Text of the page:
Fraud prevention and control

Fraud against the University is a serious matter. Not only is it a crime, but incidents of fraud can undermine public confidence in the University.

ANU has zero tolerance for fraud and corruption, and is committed to minimising its occurrence by identifying fraud risks and developing, implementing and regularly reviewing its fraud prevention, detection and control strategies.

The University’s Fraud Control Framework sets out the overall context and arrangements for managing fraud risks, meeting the requirements of the Public Governance, Performance and Accountability Act 2013 (Cth) and providing consistent guidance for staff.

The Framework is underpinned by:

  • a Fraud and Corruption Control policy, which underlines the seriousness of the proscribed conduct and makes clear that fraud control is part of a broader integrity framework that deals with a range of unethical and potentially criminal conduct;
  • a Fraud Control procedure, which sets out the processes and responsibilities for preventing, detecting, reporting and investigating fraud;
  • a University Fraud Control Plan, which summarises the fraud prevention and detection activities to be undertaken across the University in 2017 and 2018; and
  • a Fraud Risk Assessment Template, to assist Colleges, Research Schools and Service Divisions to undertake fraud risk assessments every two years or when major changes occur.

These documents were approved by Council on 21 July 2017.

Reporting suspected fraud

Fraud prevention and control is everyone’s responsibility. The University encourages staff, students, and others who are associated with the University to report suspected incidents of fraud, either to their supervisor or manager, or to the Director, Corporate Governance and Risk Office (CGRO). What may look like fraudulent activity may be found to be the result of a mistake or poor practice, but all reports will be investigated and appropriate action taken.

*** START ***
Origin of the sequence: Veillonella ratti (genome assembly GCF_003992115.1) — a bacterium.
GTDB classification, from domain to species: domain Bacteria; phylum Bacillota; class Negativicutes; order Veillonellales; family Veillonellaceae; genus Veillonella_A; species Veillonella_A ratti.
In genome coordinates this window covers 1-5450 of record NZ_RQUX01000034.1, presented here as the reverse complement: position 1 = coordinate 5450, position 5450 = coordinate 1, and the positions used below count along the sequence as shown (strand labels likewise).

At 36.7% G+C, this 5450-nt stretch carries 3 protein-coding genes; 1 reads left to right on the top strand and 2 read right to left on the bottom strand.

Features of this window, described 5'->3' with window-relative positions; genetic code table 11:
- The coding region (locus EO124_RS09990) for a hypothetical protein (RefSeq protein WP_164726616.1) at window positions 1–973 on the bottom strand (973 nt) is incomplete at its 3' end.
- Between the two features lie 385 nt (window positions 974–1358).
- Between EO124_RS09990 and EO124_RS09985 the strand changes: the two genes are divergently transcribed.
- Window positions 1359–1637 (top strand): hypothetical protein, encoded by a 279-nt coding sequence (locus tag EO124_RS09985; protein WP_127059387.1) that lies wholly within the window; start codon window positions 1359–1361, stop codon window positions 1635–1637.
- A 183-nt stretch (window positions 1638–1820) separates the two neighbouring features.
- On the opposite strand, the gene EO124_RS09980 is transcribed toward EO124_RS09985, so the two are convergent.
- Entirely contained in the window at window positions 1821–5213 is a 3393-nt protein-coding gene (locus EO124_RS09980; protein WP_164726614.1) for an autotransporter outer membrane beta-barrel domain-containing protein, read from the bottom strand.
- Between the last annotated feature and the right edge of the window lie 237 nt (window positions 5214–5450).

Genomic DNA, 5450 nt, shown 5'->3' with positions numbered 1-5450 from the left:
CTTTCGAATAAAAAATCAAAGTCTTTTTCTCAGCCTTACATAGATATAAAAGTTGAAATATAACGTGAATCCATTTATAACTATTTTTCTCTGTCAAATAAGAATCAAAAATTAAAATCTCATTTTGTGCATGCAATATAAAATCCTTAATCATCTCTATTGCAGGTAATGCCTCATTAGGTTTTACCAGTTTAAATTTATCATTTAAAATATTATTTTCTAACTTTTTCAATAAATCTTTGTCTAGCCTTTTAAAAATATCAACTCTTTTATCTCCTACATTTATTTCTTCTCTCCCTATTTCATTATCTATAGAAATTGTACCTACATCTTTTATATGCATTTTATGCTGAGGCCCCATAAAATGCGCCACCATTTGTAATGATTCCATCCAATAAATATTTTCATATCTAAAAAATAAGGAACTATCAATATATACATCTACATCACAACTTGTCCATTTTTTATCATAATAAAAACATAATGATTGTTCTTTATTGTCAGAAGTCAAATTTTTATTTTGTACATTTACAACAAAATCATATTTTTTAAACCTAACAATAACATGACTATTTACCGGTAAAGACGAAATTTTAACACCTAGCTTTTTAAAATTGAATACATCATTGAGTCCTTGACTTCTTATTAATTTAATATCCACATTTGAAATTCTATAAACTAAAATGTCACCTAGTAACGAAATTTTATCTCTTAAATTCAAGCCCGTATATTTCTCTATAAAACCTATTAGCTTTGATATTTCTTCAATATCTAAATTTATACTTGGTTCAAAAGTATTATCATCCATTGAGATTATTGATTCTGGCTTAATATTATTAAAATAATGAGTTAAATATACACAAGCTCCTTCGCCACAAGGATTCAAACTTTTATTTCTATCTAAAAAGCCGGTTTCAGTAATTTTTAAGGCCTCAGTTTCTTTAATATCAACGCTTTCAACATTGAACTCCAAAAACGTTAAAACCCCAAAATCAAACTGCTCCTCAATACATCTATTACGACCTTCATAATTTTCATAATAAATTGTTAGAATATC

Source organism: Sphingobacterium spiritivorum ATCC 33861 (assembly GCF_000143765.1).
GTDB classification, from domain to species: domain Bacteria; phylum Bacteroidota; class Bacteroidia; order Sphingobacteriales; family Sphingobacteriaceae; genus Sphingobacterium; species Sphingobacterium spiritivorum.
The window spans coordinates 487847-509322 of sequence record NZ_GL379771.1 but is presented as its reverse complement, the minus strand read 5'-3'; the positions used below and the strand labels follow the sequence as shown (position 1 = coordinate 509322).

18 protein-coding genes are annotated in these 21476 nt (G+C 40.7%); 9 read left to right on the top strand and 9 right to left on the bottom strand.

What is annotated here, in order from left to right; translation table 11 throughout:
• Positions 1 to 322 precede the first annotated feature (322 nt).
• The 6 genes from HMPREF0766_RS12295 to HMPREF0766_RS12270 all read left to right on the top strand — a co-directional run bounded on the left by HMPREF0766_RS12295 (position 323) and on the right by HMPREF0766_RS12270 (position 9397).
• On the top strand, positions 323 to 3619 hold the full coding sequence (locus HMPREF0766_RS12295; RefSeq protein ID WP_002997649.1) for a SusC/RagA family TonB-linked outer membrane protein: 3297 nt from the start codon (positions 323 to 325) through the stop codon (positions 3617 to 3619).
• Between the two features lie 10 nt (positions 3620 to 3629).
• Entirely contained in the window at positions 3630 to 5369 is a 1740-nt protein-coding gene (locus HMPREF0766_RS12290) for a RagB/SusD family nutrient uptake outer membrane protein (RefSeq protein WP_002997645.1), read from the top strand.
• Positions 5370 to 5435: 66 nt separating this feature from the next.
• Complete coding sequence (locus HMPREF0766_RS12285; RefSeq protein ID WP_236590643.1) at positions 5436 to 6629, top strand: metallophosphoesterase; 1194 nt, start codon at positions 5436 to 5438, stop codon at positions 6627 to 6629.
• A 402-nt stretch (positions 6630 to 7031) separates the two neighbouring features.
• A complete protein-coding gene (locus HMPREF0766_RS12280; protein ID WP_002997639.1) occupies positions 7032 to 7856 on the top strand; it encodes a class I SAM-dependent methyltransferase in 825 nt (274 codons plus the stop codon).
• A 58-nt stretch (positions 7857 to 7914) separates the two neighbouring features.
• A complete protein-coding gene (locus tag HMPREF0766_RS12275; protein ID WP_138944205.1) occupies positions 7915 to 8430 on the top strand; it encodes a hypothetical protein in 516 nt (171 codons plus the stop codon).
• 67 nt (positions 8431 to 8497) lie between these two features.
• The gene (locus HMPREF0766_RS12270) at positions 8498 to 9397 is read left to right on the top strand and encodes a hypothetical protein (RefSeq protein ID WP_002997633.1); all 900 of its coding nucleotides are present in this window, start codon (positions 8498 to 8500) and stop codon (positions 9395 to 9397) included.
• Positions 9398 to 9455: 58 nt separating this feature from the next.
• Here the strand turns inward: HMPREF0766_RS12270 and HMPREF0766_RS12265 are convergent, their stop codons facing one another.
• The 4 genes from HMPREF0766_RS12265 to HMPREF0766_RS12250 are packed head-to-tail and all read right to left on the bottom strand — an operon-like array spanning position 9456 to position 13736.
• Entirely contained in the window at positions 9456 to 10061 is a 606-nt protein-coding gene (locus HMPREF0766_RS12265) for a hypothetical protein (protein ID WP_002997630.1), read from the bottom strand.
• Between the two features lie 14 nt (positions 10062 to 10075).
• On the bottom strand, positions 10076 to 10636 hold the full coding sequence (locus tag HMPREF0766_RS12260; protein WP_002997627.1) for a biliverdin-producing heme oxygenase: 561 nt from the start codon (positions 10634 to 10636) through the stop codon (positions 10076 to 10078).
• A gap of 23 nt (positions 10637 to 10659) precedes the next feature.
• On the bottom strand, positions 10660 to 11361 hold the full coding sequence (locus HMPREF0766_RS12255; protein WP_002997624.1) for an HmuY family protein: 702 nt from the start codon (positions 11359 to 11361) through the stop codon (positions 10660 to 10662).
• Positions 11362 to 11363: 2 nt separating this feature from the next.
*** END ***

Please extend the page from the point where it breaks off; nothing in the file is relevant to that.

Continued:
Suspected instances of fraud related to research misconduct should be reported in accordance with the Research misconduct and serious research misconduct procedure.

If a supervisor or line manager receives a report that suggests criminal conduct, they have a duty under section 60A of the Public Interest Disclosure Act 2013 to report the matter to an Authorised Officer for Public Interest Disclosures. The University will also act to protect those who provide information about suspected fraud, as outlined in the Public Interest Disclosure Policy.

Where to get help

The Corporate Governance & Risk Office (CGRO) provides information, advice and support in relation to:

  • preparing fraud risk assessments;
  • potential fraud risks;
  • fraud awareness training; and
  • reporting suspected fraudulent activity.

A range of reference materials is available on this site.

CGRO will be conducting fraud awareness training sessions for all staff from August 2017. If you would like to arrange training for your area, please contact Ms Neetha Johnson, Senior Auditor.